Healthier work-from-home habits for the new year

By Allstate Identity Protection

Sixty-two percent of employed Americans say they have worked from home during the health crisis, and some don’t plan to go back to the office anytime soon.

Since the pandemic began, a handful of high-profile tech companies have announced indefinite work-from-home, but the sea-change goes beyond Silicon Valley. For many white-collar workers who can do their jobs from home, remote work is shaping up to potentially be a permanent cultural shift.

In a recent survey published by professional services firm PwC, more than half of employers indicated plans to offer remote work at least one day a week, even after COVID-19 is no longer a concern. Another forecast by Global Workplace Analytics estimates that more than 30 percent of employees will be remote multiple days a week by the end of 2021. 

Happily, many companies have found that a remote workforce can be a boon. Gallup research suggests that remote workers are more productive than their in-office counterparts — and that they’re more deeply engaged, too. Plus, WFH is viewed as a nice perk, so it helps attract top talent. 

Sharing out best practices is one way to drive favorable outcomes at your organization — and the new year is the perfect time to promote healthy habits. Consider passing along these work-from-home tips to your team, including some intel on how Allstate Identity Protection can safeguard your employees. 

1. Set a regular schedule 

When you work at home, distractions abound. For peak productivity, organizational experts recommend starting the day with a regular morning routine. Rise at the same time, get dressed (even when you’re staying home, what you wear really can impact performance), and eat a nourishing meal. All of this signals to your brain that it’s time to focus. 

From there, creating a schedule can help you prioritize more deeply focused work (rather than constantly reacting to emails and chats that flow in throughout the day). 

One method for time management is time blocking, which involves dividing the day into chunks of time, each dedicated to a specific task or group of tasks. Using this approach, your morning might look something like this: 

  • 8:30 to 9:00: Read and respond to emails 
  • 9:00 to 11:00: Draft a client proposal 
  • 11:00 to 11:15: Read and respond to emails
  • 11:15 to Noon: Team meeting via Zoom
  • Noon to 1:00: Lunch 

Be sure to schedule breaks, too. Movement, snacks, and fresh air can all provide a much-needed brain boost. 

2. Communication is key 

Even if your team doesn’t meet in person, everyone should still understand what they’re responsible for and when the work needs to be done. 

Here are a few ways to keep the communication flowing when you’re working from afar: 

  • Plan regular virtual team meetings
  • Use product-management software for visibility of tasks and projects
  • Schedule weekly or bi-weekly manager/employee one-on-ones
  • Establish communication preferences
  • Communicate available working hours via a company calendar 

While you’re keeping in touch, it’s nice to be respectful of co-workers’ time. Before you send a note, consider the best way to communicate the message  — chat, email, or phone call?  — depending on its urgency.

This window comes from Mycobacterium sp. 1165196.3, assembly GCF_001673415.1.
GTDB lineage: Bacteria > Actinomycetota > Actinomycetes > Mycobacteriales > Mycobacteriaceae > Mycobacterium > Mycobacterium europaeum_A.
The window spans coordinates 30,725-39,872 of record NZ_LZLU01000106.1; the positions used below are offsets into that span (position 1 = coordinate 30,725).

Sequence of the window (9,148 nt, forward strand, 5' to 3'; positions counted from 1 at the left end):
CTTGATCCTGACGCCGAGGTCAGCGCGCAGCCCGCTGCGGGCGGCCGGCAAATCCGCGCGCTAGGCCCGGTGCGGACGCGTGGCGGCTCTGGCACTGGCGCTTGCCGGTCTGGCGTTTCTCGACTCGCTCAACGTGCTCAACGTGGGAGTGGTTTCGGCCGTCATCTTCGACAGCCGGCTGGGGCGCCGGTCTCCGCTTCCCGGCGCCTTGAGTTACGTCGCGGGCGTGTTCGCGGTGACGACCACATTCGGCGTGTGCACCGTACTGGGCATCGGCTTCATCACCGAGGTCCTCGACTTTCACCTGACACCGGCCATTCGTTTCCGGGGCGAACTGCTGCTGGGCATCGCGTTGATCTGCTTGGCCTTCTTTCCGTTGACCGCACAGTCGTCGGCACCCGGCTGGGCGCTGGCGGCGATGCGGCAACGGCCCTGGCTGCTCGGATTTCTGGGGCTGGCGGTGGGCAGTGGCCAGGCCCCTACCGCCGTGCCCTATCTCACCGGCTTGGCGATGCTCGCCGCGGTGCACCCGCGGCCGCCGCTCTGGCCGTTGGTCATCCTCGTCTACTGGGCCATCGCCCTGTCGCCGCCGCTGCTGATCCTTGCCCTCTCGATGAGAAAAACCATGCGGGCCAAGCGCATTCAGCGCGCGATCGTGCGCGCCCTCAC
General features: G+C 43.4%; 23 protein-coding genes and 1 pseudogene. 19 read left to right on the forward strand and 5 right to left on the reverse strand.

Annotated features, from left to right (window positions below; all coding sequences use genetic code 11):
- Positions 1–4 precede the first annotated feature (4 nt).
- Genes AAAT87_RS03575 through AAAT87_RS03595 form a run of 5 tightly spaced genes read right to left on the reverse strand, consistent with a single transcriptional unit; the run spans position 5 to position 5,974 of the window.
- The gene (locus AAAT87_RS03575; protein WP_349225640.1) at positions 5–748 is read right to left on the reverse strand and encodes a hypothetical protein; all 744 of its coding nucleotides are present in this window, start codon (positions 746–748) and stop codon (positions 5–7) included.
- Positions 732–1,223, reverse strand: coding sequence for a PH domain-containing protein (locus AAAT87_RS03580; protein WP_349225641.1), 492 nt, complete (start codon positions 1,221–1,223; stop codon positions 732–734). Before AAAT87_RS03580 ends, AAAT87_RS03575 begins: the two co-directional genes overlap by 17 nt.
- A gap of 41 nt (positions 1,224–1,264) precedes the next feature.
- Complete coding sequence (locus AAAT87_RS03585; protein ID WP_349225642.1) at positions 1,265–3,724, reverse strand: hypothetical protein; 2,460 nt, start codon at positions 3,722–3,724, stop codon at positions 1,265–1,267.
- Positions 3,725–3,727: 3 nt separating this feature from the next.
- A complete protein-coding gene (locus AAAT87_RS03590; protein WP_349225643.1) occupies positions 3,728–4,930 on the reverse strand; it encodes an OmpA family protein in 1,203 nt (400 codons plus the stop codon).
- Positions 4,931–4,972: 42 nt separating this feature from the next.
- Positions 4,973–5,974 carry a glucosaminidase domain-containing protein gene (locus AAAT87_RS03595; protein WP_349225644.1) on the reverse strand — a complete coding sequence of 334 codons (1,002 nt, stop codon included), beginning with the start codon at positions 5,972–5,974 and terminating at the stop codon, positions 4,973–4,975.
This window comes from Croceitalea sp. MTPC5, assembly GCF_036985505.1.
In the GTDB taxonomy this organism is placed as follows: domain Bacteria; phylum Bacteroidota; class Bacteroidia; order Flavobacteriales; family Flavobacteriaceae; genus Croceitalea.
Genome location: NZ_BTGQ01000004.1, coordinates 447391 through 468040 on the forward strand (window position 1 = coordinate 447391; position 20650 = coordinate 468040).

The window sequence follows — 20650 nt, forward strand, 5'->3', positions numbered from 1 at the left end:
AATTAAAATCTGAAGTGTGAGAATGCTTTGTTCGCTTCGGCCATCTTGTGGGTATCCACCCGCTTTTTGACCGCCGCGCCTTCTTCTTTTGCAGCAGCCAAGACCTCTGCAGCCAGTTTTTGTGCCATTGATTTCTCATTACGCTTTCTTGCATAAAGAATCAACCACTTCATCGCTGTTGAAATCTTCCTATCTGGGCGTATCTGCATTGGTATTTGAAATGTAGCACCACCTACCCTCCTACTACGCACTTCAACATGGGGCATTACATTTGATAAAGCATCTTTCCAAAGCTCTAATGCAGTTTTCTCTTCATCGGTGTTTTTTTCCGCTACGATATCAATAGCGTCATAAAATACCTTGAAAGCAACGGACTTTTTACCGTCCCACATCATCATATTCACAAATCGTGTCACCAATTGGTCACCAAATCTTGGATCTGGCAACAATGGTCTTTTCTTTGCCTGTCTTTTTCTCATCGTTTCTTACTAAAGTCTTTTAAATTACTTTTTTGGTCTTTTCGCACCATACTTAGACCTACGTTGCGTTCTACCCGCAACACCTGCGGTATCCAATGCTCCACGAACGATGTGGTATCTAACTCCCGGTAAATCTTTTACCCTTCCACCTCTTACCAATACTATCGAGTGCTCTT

3. Set healthy boundaries

When your desk is also your kitchen table, the lines between work and home begin to blur, and it can be difficult to set healthy boundaries. But our minds need downtime to function optimally. If you don’t ever truly unplug, burnout is a real risk. 

Here are a few ideas for maintaining work/life balance while working from home: 

  • Use off hours to recharge 
  • Don’t work from bed 
  • Put your device away after hours
  • Put up an away message when you don’t plan to be responsive 
  • Communicate your time zone to avoid off-hours phone calls or pings 
  • Avoid passively checking your work email when you’re not ready to engage 

4. Use an identity protection service 

During the pandemic, fraud rates have surged. Sadly, remote work can up the risk factor. When more information is being shared over home networks and personal devices, employee and company data may be more vulnerable to attack. 

A bad case of fraud can have a ripple effect on your team, as identity theft has been linked to less productivity at work. Victims may be stressed or distracted on the job, or even absent while using sick leave or personal time to handle remediation. 

Our product can help. We safeguard members’ identities with key features like credit monitoring, social media monitoring, and dark-web monitoring. You can maximize your protections by visiting the portal and entering your details under the ‘Dark Web Monitoring’ tab. From there, we’ll use bots and human operatives to scour the dark corners of the internet for your information. We’ll alert you of potential fraud, sometimes before any damage is done.

If identity theft does occur, we help alleviate the stress that comes with recovery. Our generous reimbursement policies reduce the financial impact. Plus, our customer care team is available around the clock to handle as much of the remediation process as possible. 

We hope that having us as a partner makes remote work a little easier at your organization. Here’s to working together to grow healthier work communities, at home or in the office, in 2021 and beyond!

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